In 1968, Cardinal Cicognani consecrated him as bishop, with the titular see of Roselle. Archbishop Antonetti was sent to Central America to serve as the Apostolic Nuncio to Honduras and Nicaragua. Five years later, in 1973, he was moved to Zaire, where he served another four years as Pro-Nuncio.
Recalled to Rome in 1977, Archbishop Antonetti was appointed as secretary to the Administration of the Patrimony of the Apostolic See, which oversees and manages all properties of the Holy See. Following another assignment as Nuncio, this time to France from 1988 to 1995, Archbishop Antonetti returned to the Administration as its Pro-President. In 1998, after his creation as cardinal, he would become President.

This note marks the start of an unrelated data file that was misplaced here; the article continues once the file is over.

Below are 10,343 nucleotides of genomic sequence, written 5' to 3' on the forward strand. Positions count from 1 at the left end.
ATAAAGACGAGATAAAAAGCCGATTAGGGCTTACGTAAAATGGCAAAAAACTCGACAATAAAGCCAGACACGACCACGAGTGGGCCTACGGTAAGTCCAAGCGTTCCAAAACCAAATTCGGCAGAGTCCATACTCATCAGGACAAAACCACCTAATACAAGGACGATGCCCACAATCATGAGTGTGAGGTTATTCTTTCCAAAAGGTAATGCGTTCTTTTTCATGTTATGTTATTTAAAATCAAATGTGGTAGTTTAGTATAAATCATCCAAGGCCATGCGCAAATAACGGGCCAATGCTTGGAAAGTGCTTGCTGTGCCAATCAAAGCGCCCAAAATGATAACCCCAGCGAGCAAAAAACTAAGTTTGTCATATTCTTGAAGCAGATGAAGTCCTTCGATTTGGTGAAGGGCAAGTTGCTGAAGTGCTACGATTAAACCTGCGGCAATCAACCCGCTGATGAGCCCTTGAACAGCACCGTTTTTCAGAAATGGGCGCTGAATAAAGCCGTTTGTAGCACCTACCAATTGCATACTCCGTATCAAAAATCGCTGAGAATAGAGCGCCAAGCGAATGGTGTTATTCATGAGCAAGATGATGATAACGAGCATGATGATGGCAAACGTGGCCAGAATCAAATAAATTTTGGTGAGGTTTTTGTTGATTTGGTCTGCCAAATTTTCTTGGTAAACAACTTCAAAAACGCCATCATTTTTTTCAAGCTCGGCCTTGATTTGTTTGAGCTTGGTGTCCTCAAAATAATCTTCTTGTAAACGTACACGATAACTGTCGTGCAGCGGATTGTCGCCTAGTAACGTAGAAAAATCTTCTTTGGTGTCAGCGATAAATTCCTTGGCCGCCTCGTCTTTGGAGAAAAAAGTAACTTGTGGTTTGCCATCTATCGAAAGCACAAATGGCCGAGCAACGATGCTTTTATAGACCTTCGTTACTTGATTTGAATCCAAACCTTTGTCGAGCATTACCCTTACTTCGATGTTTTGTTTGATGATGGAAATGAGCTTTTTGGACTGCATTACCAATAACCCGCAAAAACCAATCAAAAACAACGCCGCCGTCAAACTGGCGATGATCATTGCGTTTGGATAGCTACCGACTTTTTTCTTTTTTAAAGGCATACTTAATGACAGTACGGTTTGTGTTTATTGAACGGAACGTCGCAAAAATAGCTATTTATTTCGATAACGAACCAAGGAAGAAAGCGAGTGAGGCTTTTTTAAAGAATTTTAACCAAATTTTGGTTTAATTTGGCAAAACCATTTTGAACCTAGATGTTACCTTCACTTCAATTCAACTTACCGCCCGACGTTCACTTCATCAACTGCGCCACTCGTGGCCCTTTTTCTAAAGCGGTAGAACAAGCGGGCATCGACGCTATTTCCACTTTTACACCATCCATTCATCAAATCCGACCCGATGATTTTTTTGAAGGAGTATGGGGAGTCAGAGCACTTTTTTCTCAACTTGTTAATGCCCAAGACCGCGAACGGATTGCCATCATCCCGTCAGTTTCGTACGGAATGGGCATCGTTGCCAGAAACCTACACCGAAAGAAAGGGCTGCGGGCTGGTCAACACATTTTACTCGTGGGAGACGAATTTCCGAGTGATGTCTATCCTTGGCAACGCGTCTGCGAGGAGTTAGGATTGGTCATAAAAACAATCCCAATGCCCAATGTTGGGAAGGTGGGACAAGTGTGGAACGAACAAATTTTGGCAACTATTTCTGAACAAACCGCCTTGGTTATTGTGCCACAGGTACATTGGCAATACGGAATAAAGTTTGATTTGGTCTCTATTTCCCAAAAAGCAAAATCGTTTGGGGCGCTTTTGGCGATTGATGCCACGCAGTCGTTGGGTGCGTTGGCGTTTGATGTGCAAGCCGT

Cardinal Antonetti was given the deaconry of Sant’Agnese in Agone. Ten years after his creation, in 2008, he opted to be elevated to the dignity of Cardinal-Priest.
Less then a year after his creation, well after his age of retirement, Cardinal Antonetti became the Pontifical Delegate for the Papal Basilica of St. Francis of Assisi, a function he would perform until his retirement in 2006.
With the passing of Cardinal Antonetti, there are now 205 cardinals, of whom 113 are electors.
Amid the unprecedented events of yesterday, regular things continue, including a cardinal exchanging the temporal for the eternal. Jean Cardinal Honoré passed away yesterday afternoon at the age of 92.